Sunday, February 03, 2019

theological reflection as integrating the journey’s of life

An introduction to theological reflection. A 3 hour class to begin a learning community, orientate interns and introduce assessment. In preparing the class, I had 7 different definitions of theological reflection. I decided to lie these down the hallway leading into the lecture space.

walkingin1

This meant that we began the class not in the room, but in the hallway. I introduced myself and noted that we would all be bringing our stories, our life experiences, our learning to date, into the class. The task of theological reflection was to work with our lived reality. As interns, we were preparing for ministry and that meant that all those we ministered to would also be bringing their stories, their life experiences, their learning to date, into our churches.

walkingin2

I invited the interns to walk slowly down the hallway, to take their time and engage each definition. In a few minutes, we would choose the one we liked the most and the one we disliked the most. This generated good discussion. People signed their names to various definitions, owning their understandings of theological reflection that they brought into the room.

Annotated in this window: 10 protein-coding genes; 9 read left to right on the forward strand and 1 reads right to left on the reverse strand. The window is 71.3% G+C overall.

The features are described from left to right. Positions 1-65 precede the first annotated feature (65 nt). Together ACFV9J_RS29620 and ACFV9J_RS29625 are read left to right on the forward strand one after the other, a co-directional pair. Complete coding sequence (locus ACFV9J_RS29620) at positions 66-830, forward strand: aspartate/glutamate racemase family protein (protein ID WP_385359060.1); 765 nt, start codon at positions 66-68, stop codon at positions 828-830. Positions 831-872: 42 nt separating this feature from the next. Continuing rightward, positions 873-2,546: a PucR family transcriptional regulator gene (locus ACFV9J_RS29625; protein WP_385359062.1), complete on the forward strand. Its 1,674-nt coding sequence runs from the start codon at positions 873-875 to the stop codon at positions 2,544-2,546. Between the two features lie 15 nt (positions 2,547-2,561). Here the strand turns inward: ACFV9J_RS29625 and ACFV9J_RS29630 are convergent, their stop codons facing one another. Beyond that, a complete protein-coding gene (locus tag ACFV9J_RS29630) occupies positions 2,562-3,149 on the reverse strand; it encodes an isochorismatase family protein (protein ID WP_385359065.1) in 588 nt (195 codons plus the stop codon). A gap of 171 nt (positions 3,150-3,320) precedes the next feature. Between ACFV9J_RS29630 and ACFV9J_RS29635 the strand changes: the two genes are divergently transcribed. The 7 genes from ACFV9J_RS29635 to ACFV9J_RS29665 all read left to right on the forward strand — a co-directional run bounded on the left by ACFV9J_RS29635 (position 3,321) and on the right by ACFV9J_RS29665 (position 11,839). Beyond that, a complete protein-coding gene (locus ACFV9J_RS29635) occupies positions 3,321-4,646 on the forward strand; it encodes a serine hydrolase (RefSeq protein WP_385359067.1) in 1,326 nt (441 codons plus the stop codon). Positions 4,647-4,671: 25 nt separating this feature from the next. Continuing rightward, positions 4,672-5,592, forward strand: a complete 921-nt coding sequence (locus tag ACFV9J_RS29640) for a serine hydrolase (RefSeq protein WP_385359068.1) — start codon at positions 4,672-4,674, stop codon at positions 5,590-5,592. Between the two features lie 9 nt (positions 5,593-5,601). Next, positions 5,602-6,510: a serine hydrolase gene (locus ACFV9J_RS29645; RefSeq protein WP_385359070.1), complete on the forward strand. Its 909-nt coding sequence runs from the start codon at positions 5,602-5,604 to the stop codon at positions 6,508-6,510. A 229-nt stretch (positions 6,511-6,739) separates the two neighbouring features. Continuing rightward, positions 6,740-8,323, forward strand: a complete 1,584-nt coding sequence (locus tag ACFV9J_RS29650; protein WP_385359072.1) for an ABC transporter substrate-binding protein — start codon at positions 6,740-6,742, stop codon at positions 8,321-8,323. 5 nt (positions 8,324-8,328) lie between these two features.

But the Presbyterian Church of Aotearoa New Zealand is a diverse church culturally. It has a covenant relationship with the Maori Synod, Te Aka Puaho. So out of respect for that relationship, I showed a 4 minute video clip, an introduction to the tukutuku panels that adorn the front of Whakatane Maori Presbyterian Church. We glimpsed a very different approach to theological reflection, one expressed through art, that worked with tradition and culture in new and different ways.

And so I invited the class to return to where we began. To walk back out of the classroom and into the hallway. To slowly walk back in, past each of the definitions of theological reflection. And to ask themselves

which definition of theological reflection best sums up this example of indigenous theological reflection?

The students returned with very different definitions. One definition that initially was disliked the most was suddenly liked the most. A definition that made no sense suddenly was clear. It was an illuminating moment as we realised afresh that what we bring – culturally – shapes our theological reflection

An excellent beginning to theological reflection.

Posted by steve at 07:49 PM | Comments (2)

2 Comments »

  1. Sounds both creative and created a great space and freedom for changing mind/perspective. Thanks for sharing this.

    Comment by Christine — February 4, 2019 @ 7:06 am

  2. Thanks Christine.

    The second walk, reading definitions through the eyes of another culture, created some great learning moments. It also provided a great (embodied) way to understand the assignments, one of which involves using a theological method from another culture. As we work in multi-cultural contexts we need to develop skills to help different cultures in our congregations reflect theologically.

    Prayers as your year starts; may the taonga (treasure) that is UTC find fresh wind of the Spirit

    steve

    Comment by steve — February 4, 2019 @ 8:38 am

RSS feed for comments on this post. TrackBack URL

Leave a comment